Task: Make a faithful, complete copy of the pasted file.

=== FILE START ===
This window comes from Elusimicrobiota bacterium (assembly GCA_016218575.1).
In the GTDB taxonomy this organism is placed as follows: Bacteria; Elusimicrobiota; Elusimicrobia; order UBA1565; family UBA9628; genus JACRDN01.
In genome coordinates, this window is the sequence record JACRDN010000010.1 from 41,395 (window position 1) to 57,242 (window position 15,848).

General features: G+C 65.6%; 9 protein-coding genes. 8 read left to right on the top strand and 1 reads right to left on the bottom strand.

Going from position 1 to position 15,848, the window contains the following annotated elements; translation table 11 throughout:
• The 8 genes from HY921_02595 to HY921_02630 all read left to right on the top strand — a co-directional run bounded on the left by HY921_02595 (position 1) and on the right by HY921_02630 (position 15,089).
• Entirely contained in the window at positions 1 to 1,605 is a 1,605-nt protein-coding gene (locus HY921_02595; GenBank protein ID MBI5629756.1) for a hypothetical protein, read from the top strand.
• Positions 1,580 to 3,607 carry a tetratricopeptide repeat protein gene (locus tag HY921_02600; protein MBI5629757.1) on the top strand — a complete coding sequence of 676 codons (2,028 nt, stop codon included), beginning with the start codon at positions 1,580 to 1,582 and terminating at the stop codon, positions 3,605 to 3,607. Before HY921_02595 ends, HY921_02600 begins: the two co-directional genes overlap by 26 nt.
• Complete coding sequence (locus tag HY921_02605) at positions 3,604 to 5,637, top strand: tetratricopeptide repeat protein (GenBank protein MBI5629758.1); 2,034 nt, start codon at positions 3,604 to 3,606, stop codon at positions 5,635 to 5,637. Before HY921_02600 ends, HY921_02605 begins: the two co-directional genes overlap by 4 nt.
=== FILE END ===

This window comes from Elusimicrobiota bacterium (assembly GCA_016218575.1).
In the GTDB taxonomy this organism is placed as follows: Bacteria; Elusimicrobiota; Elusimicrobia; order UBA1565; family UBA9628; genus JACRDN01.
In genome coordinates, this window is the sequence record JACRDN010000010.1 from 41,395 (window position 1) to 57,242 (window position 15,848).

General features: G+C 65.6%; 9 protein-coding genes. 8 read left to right on the top strand and 1 reads right to left on the bottom strand.

Going from position 1 to position 15,848, the window contains the following annotated elements; translation table 11 throughout:
• The 8 genes from HY921_02595 to HY921_02630 all read left to right on the top strand — a co-directional run bounded on the left by HY921_02595 (position 1) and on the right by HY921_02630 (position 15,089).
• Entirely contained in the window at positions 1 to 1,605 is a 1,605-nt protein-coding gene (locus HY921_02595; GenBank protein ID MBI5629756.1) for a hypothetical protein, read from the top strand.
• Positions 1,580 to 3,607 carry a tetratricopeptide repeat protein gene (locus tag HY921_02600; protein MBI5629757.1) on the top strand — a complete coding sequence of 676 codons (2,028 nt, stop codon included), beginning with the start codon at positions 1,580 to 1,582 and terminating at the stop codon, positions 3,605 to 3,607. Before HY921_02595 ends, HY921_02600 begins: the two co-directional genes overlap by 26 nt.
• Complete coding sequence (locus tag HY921_02605) at positions 3,604 to 5,637, top strand: tetratricopeptide repeat protein (GenBank protein MBI5629758.1); 2,034 nt, start codon at positions 3,604 to 3,606, stop codon at positions 5,635 to 5,637. Before HY921_02600 ends, HY921_02605 begins: the two co-directional genes overlap by 4 nt.